Breeding and migration
Panulirus ornatus migrates annually from the Torres Strait to Yule Island in the Gulf of Papua in order to breed. Migration begins in mid to late August, during which ovary development, mating, and initial oviposition occur. Larval release occurs when the Panulirus ornatus population ends migration and arrives on the reefs of the eastern seaboard of the Gulf of Papua.
The breeding season for Panulirus ornatus stretches from November to March or April. After migration to the Gulf of Papua, the sexes segregate by water depth. Males enter shallower water and females enter deeper water until the eggs have hatched. Female Panulirus ornatus produce up to three broods with a reduction in size of each subsequent brood.
Most breeding adults are three years old. Mating males tend to be larger than females, with carapace lengths ranging from 100–150 mm, and that of females ranging from 90–120 mm. After breeding, there is high mortality in breeding adults.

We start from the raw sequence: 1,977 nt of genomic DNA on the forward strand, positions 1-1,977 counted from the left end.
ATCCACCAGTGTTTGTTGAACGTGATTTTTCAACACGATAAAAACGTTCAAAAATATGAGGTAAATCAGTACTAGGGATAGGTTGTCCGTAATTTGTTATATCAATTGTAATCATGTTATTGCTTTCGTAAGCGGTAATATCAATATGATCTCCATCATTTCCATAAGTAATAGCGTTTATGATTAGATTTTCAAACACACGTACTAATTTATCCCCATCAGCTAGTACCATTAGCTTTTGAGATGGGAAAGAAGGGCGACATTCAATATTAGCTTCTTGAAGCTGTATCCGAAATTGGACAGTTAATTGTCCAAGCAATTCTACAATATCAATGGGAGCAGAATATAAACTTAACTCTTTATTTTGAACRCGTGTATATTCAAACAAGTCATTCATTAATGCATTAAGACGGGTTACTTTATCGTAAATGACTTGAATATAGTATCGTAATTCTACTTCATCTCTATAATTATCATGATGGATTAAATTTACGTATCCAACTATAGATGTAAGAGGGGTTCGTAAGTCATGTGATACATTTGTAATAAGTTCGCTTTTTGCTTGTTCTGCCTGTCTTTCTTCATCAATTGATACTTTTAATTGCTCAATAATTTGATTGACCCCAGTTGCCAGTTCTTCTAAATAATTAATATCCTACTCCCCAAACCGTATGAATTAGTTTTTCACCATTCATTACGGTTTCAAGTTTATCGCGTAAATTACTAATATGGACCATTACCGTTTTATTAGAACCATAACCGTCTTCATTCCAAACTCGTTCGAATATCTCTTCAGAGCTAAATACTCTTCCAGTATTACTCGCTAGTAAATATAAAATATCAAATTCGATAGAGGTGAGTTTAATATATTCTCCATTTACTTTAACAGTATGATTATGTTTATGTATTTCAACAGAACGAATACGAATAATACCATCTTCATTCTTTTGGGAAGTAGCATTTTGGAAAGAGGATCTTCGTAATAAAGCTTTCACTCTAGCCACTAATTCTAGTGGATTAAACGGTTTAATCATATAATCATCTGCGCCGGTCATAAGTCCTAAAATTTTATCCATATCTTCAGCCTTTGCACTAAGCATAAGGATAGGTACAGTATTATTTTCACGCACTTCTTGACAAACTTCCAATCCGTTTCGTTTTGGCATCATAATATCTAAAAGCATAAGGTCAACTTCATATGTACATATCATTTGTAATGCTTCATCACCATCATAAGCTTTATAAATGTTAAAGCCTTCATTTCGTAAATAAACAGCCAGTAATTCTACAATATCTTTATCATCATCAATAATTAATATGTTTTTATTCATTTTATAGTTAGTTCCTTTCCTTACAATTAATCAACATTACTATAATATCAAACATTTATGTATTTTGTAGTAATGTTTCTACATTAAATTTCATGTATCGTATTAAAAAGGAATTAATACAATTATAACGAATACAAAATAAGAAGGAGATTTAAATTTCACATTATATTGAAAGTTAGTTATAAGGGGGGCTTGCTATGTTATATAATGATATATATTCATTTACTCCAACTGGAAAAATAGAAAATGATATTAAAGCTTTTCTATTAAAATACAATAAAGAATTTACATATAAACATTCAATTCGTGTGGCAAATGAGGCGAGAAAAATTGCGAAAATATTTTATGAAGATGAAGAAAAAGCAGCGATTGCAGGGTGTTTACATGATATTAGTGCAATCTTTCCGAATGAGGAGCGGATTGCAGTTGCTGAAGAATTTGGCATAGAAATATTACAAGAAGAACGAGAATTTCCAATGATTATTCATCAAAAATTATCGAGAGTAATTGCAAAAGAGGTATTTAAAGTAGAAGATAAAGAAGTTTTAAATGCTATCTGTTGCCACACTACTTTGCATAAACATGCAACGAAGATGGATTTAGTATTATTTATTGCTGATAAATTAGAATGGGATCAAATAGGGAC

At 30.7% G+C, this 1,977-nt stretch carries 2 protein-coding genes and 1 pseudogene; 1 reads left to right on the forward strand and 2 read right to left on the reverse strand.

There is no return migration of breeding adults. Reproductive migration across the Gulf of Papua occurs in order to disperse larvae in oceanic currents that favor their distribution near the Torres Strait. Dispersed throughout the eastern coast of Australia, Panulirus ornatus larvae must migrate as juveniles to the adult habitat in the northern Torres Strait. From there, they remain in specific reef complex for 1–2 years until they are of breeding age and undertake the annual mass migration to breed.
These lobsters are great candidates for aquafarming because of their ability to grow very quickly: it only takes 18 months for P. ornatus to grow up to 1 kg in the wild. Those that exceed this 1 kg baseline are most desirable and are worth the most profit. Therefore, many Southeast Asian countries, including Vietnam and the Philippines, have tested feeding pellets in order to ensure marketable growth.
Seed lobsters (pueruli)